Ask a Food Scientist 2011

6 June 2011

6-12 June 2011 sees the return of the Food Group's popular 'Ask A Food Scientist': your chance to ask an expert any food-related question!

From 6-12 June 2011, the SCI Food Group will be running 'Ask a Food Scientist'. The Group would like to invite all readers to send in their questions, which can cover any food-related topic. A new forum will be set up on 6 June.

The questions will be reviewed by the Committee, and will be published along with their answers on the Group's web pages. This annual event has proved extremely popular in the past. Last year, popular question topics included superfoods, allergies and the problem with eating too many beans! See the links below for last year's questions.

Pink chicken

saladI own a small prepared salad company and we make a wide range of products containing mixtures of ingredients such as chicken, pasta and so forth. Sometimes the pieces of cooked chicken we use seems to have a slight pink colour to the meat. The chicken meat has the texture of cooked meat and when I have visited the supplier they assure me that they check every batch that they cook, but I don't like to use these bits for customers, so reject them. The supplier is very good, but has not been able to come up with an explanation of why it happens.

Pinking in cooked chicken is an issue which has caused problems and perplexed the industry for many years. There are three main causes that have been identified:

1. The chicken is actually undercooked - very rarely the case, but do need to check
2. Somewhere along the production nitrite may have been introduced as an ingredient contaminant, or in the water supply, or from a contact surface. This leads to formation of nitrosomyoglobin. As an example, many cooked chicken suppliers monitor the nitrite content of the water they use as well as checking their other ingredients.
3. Adventitious nitrate in meat and product ingredients, being reduced to nitrite by microrganisms present in the meat and then also leading to nitrosomyoglobin.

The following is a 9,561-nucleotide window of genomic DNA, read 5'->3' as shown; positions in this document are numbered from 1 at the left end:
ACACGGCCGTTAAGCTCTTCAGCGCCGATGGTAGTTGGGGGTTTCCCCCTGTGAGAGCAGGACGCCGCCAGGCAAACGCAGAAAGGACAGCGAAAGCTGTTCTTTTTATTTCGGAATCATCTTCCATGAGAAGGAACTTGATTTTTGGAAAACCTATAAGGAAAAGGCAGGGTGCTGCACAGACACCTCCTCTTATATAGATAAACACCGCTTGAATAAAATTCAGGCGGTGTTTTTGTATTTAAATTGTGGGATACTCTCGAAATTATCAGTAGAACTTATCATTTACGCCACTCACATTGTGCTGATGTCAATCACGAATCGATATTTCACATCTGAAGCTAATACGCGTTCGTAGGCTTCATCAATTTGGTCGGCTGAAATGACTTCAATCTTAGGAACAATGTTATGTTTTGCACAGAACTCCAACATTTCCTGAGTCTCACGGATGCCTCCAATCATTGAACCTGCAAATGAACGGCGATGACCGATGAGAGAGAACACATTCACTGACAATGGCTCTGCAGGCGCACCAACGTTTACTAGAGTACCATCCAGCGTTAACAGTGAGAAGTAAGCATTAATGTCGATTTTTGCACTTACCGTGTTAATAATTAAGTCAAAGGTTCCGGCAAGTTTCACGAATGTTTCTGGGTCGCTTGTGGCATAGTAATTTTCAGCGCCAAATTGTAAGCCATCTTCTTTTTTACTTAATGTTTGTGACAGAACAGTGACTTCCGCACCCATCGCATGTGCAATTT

On cooking, nitrosomyoglobin converts to a strong pink colour which is fairly stable (although does degrade eventually on exposure to light and oxygen). Other causes of pinking are possible - for example pre-slaughter stress may be a contributory factor, and it is thought that certain components of the chicken feed may be implicated.

Tomato ketchup

Why does my son get hyper on tomato ketchup and not brown sauce?

Does he react to all tomato ketchups or only certain brands? If only to certain types then suggest that you look at the differences in the ingredient lists. It might be worth taking the ingredients from the ingredients list and trying them one by one to see whether they cause a reaction individually. Typically tomato ketchups have as ingredients the following: Tomatoes*, sweeteners, vinegar*, salt, spices, flavourings, onion*, and maybe garlic*. The spices are there to round off and enhance the flavour and can include celery, allspice, cinnamon, cayenne, pepper, ginger, mustard* and others. The types used will differ from brand to brand so hence the earlier question of whether he reacted to certain types - the starred items are also in brown sauce so less likely to be culprits.

Raw tomatoes

cooked tomatoesWhy can I eat cooked tomatoes but not raw ones?

It is possible that you have a true allergy to tomatoes, but what your body is reacting against might be denatured by the cooking process. As with any allergy you need to be careful. In this case there are various degrees of cooking, and so you may be fine with canned tomatoes, or tomato paste, but a tomato as a pizza topping will not have gone through anything like the same heat process. We recommend that you have your reaction to raw tomatoes checked by your local Allergy Clinic, as you may also be allergic to other foods and not be aware yet.

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